I remember seeing you at the National Stadium Station of the Sky Train in Bangkok. You didn’t have enough coins for the ticket vending machine. I offered help and found out that you were also on your way to the airport. (You spoke to me in Chinese first and I said that my Mandarin is too limited for any meaningful conversation. You smiled and said “your English is good.”)
During that train ride, I learned that you spent a few weeks in Thailand. You were about to go back to China, where you work as an urban planner. Every trip is a form of research, we agreed on that.
I asked if you’ve ever been to the Philippines. You said “no” and that you wanted to visit but got scared because of news in China about Filipinos killing Chinese people here. I wish I could tell you everyone is safe in my country, but personal experience prevents me from saying that until now. I just told you that I doubt Filipinos would kill a person just because of his citizenship, that there are safe places here, that I’m willing to show you around if you ever swing by. We said goodbye at the airport.
If you ever go here, I will give you a tour in my hometown first. By that time, I’m sure I’ve figured out how to say nicely that it’s the West Philippine Sea, as we watch the sunset.
I’m sure you’ll ask for another beach trip. I’ll take you to Dahican Beach, Mati City in Davao Oriental. It’s a sunrise beach, for a change. There’s a 7-kilometer stretch of white-sand there, but in the morning we can wake our feet up along the rocky parts. We’ll have scrambled waves for breakfast.
There, we will not argue about the name of the ocean.
I celebrated the Chinese New Year in Dahican weeks ago. Sure, there were no fireworks and lion dances. I spent time reflecting about the past years and planning for the new one. At the quiet shore, I could almost hear my heart’s rhythm like a steady beating of a drum.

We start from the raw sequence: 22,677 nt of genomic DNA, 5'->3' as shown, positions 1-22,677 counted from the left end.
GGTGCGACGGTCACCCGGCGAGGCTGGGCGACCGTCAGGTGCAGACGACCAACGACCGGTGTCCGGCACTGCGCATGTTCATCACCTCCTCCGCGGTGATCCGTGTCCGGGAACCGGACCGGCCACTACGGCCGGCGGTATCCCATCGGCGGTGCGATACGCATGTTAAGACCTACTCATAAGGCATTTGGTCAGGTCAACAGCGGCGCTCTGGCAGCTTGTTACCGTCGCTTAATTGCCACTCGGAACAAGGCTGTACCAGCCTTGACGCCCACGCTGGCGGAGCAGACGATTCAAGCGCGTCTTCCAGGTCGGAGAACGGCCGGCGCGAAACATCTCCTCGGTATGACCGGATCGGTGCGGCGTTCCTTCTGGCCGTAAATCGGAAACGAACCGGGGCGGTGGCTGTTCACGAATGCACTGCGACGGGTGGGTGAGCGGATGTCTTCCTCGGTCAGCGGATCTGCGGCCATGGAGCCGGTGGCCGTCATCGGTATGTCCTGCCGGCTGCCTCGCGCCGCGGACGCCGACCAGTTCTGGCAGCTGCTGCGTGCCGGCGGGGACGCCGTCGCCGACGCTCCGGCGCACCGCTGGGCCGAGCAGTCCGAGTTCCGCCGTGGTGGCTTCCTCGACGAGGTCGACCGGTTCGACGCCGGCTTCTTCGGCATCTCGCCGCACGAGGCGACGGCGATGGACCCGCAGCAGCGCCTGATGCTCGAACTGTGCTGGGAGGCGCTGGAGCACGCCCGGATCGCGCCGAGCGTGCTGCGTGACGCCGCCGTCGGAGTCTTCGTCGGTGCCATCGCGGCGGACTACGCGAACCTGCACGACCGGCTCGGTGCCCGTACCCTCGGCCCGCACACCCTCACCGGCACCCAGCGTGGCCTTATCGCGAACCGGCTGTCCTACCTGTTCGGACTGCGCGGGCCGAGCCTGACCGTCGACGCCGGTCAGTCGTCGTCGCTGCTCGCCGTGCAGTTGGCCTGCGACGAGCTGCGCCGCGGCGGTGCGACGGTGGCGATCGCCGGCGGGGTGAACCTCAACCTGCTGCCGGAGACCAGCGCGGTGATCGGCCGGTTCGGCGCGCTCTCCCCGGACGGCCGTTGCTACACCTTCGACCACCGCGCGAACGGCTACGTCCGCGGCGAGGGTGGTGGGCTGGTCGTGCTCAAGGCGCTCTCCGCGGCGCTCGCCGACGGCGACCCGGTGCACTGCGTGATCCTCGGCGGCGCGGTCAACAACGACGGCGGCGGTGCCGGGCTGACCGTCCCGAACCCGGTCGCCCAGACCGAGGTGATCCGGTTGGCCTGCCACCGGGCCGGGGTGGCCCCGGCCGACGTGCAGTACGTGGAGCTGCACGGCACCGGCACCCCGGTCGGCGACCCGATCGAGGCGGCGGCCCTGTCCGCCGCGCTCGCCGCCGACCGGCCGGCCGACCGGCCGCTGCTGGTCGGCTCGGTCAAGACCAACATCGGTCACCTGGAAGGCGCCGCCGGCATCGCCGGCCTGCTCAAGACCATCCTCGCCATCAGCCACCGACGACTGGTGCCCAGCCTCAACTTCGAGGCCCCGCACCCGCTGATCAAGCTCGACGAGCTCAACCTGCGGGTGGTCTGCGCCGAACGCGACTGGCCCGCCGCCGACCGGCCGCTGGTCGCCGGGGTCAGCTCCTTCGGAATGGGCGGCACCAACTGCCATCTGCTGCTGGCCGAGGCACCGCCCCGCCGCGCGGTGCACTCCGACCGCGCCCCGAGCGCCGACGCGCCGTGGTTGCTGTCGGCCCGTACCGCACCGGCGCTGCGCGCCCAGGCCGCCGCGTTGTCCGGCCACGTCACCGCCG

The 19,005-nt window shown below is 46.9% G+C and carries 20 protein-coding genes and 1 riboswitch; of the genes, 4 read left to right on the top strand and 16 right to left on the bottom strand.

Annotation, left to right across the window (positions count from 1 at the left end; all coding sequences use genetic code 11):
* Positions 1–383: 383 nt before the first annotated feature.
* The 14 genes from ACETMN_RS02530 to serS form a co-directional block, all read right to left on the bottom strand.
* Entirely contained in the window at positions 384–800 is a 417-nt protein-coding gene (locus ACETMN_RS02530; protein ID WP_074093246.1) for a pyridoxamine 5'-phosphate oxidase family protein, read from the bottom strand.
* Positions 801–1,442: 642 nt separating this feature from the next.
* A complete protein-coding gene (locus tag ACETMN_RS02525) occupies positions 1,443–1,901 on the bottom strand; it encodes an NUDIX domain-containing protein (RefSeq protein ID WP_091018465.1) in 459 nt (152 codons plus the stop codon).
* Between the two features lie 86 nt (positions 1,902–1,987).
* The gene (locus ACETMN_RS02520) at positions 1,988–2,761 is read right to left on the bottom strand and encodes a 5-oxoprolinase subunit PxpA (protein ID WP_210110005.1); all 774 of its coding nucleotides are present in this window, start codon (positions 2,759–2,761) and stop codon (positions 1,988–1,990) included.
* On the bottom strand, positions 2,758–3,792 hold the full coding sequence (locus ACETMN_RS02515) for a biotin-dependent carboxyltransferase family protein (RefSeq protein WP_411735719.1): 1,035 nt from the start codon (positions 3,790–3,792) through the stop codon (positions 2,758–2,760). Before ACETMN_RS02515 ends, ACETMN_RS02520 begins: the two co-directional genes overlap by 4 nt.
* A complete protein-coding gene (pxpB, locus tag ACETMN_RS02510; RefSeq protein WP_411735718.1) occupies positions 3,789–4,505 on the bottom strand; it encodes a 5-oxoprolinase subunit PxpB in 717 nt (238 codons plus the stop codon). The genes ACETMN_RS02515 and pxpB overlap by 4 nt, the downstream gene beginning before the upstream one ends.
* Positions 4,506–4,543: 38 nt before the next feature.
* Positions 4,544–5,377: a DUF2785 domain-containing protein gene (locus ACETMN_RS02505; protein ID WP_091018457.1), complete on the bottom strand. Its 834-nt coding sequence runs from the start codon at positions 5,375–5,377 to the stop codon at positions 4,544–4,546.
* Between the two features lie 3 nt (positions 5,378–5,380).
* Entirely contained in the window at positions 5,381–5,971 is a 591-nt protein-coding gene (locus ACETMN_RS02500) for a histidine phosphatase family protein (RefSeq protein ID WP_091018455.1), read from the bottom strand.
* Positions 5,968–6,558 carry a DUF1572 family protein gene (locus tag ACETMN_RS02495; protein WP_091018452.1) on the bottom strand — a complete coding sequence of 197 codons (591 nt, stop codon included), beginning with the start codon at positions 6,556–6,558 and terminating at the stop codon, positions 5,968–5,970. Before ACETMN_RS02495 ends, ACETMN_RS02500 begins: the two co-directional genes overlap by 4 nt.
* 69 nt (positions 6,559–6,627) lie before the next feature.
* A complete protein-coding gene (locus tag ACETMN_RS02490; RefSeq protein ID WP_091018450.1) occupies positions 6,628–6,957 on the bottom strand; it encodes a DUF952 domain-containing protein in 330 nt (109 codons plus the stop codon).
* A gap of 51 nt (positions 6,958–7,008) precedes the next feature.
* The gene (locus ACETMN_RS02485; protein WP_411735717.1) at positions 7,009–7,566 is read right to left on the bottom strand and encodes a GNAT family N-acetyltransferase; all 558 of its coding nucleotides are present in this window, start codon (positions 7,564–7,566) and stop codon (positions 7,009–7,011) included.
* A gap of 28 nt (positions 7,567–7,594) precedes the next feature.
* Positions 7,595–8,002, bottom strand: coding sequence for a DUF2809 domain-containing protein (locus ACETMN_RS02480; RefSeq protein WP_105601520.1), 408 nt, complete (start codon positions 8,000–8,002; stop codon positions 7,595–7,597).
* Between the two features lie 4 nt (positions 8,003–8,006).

It was also a weekend of skimboarding and surfing, spent in the company of talented but humble new friends. Vince, my surf instructor, works at the Philippine National Police. Based on his quick talk about crime rates, I’m sure we won’t have to worry about safety while we’re in Davao.
Can you guess what I loved most about Dahican?
Mention the word “pawikan” and surely, whether you’re talking to older locals or one of the skimboarding kids, you’ll get a rundown of facts about the marine turtle. Someday, people will love that, too, about where I came from. That’s one of the main reasons why I was in Dahican that weekend. And I will be back for more lessons, both on conservation and boardsports. I wish you’d give the wonderful place a try.
You wrote your e-mail address on a piece of paper before we parted ways. I’m sorry, it got lost during my trip back to Manila. I don’t even have your full name. But if you’re planning to come here, you’ll be searching the words “Philippines”, “beach”, and other related tags. Maybe you’ll be led to this blog. Maybe you’ll drop me a line.
Fat chance. Like how it was, seeing you at the train station when I had that one extra coin in my pocket.